King George III became a more relaxed man. His marriage to Queen Charlotte was very happy for both of them, with 15 children the succession was in no danger, and the King had time to do the things he enjoyed most such as dabbling in agriculture and spending time in the country. With the onset of the French Revolution, the King commented that he believed this upheaval was God's punishment on King Louis XVI for supporting the American revolutionaries. He also had typically Hanoverian problems with his son and heir, Prince Frederick, but the worst incident came in 1788 when George III suffered his first attack of the illness which was to eventually take away his sanity, and some time later, his life. He was given brutal treatment by doctors of the day, but was still able to pull out of his insanity for brief periods of relative normalcy, it being on one of these occasions that he stopped the passage of a regency bill.
The French Revolution though, brought on more trouble as it was only a matter of time before at least some traces of the republican disease crept into Britain, and there were several attempts made to assassinate George III. One attempt was made in 1800 while the King was at the theatre. After narrowly avoiding death, the King showed great courage by remaining calm and ordering the show to continue, at which point the crowd broke out singing "God Save the King". Eventually of course, his illness became too severe and with no signs of improvement and in 1812 he was declared unfit to rule and his son was made regent in his place. King George III lived out the rest of his life locked away from public view in Windsor Castle, with the Star of the Order of the Garter pinned to his robe as his only badge of rank. However, the British people honored their king for the care and leadership he had shown in the past. He had seen Great Britain through her most difficult trials as a 'United Kingdom' and always acted as an honest, upright and highly moral man, providing leadership through example as well as state policy.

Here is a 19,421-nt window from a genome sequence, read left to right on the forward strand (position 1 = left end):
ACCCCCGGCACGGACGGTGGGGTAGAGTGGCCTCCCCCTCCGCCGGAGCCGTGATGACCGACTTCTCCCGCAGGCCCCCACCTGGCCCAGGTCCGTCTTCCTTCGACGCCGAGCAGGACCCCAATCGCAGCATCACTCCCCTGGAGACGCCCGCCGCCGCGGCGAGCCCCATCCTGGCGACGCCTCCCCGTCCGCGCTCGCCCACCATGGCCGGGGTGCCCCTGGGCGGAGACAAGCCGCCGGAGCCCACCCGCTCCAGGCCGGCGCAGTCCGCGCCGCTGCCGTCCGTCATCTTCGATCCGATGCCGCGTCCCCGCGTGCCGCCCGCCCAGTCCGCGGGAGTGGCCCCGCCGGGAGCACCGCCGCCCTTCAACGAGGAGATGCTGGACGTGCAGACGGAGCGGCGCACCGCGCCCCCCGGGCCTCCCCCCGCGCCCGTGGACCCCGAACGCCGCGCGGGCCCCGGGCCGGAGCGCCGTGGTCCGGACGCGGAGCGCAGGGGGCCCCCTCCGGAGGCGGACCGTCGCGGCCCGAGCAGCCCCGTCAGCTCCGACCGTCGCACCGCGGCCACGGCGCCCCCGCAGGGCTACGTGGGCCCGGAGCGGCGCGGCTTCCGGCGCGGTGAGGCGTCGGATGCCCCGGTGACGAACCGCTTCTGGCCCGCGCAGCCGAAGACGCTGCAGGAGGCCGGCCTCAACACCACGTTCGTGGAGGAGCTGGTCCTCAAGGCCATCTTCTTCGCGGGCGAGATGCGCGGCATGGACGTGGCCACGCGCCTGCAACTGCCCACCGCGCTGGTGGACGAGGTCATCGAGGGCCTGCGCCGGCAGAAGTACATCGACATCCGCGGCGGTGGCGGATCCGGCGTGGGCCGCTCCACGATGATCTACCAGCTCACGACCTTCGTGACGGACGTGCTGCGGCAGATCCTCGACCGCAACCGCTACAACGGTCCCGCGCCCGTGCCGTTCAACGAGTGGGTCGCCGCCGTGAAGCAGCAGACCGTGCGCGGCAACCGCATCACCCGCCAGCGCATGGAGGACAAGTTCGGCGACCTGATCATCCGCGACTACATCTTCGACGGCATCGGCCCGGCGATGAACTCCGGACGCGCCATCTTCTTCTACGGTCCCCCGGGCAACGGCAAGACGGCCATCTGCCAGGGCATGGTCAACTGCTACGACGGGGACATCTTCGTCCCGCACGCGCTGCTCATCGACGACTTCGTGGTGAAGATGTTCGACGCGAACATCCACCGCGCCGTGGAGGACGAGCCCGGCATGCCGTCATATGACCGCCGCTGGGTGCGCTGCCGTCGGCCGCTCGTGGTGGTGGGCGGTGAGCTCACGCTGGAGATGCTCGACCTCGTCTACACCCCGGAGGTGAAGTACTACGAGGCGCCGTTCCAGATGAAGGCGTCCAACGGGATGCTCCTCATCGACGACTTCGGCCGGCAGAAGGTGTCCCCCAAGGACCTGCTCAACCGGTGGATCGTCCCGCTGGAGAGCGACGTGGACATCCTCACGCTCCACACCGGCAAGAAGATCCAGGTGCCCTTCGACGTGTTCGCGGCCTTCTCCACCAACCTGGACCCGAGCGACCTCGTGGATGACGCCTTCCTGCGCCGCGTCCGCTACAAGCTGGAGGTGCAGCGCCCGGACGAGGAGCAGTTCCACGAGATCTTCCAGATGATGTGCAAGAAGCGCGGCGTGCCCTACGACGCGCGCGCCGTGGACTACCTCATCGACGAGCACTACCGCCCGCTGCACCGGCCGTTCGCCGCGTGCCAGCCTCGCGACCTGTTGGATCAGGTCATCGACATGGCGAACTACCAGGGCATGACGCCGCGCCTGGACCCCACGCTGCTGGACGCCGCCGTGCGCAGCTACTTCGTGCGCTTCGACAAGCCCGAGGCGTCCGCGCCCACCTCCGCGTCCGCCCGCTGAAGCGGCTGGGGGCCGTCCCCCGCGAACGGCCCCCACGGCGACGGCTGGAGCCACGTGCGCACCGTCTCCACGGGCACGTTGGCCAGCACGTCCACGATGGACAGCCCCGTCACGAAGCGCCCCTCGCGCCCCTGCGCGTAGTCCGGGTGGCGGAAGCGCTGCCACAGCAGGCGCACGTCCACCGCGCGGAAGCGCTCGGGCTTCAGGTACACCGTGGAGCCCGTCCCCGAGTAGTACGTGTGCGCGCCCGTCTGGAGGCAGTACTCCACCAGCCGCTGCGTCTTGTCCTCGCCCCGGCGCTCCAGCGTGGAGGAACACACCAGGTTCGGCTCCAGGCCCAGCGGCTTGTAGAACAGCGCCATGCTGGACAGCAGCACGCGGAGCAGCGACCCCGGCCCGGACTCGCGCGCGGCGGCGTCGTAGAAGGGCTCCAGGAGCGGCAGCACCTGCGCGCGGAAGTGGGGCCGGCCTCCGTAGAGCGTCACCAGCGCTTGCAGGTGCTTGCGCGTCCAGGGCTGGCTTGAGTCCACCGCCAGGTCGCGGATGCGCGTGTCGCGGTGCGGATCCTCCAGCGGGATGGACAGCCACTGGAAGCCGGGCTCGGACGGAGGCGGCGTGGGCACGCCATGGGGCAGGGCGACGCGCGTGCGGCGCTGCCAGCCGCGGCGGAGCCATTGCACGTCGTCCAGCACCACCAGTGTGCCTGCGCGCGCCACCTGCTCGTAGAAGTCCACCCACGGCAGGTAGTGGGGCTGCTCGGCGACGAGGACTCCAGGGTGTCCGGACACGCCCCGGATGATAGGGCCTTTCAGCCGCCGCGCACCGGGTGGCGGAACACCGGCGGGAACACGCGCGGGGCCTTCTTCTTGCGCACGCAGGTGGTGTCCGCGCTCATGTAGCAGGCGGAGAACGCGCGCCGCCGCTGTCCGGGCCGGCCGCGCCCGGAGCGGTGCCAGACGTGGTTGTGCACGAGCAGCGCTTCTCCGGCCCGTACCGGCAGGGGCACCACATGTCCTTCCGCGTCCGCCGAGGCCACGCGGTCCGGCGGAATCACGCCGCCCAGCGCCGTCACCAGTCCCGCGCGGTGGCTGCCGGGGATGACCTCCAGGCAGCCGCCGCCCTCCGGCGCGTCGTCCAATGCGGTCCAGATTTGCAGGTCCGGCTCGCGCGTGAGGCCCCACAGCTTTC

It is criminal (there can be no other word to describe it) that the United States had to slander and defame King George III in order to justify their own rebellion. He was, in every respect, the picture of an ideal British monarch. His compassion and generosity are well known, his steadfast principles and upright moral character are second to none in the Hanoverian dynasty and his wise political leadership restored to Great Britain, for a time at least, her ancient and marvelous constitutional monarchy where power was actually shared by the lords, commons and crown rather than being held completely by an elite few on the commons' behalf. He certainly deserves a place of honor among the list of the truly great monarchs of the British isles.
Since Britain first at Heaven's command
Arose from out the Azure Main,
Did ever o'er this jarring Land
A monarch with more firmness reign?
Then to the Natal Day we sing,
Of George our sacred friend and King
-from a song by American loyalist in honor of George III's birthday in 1777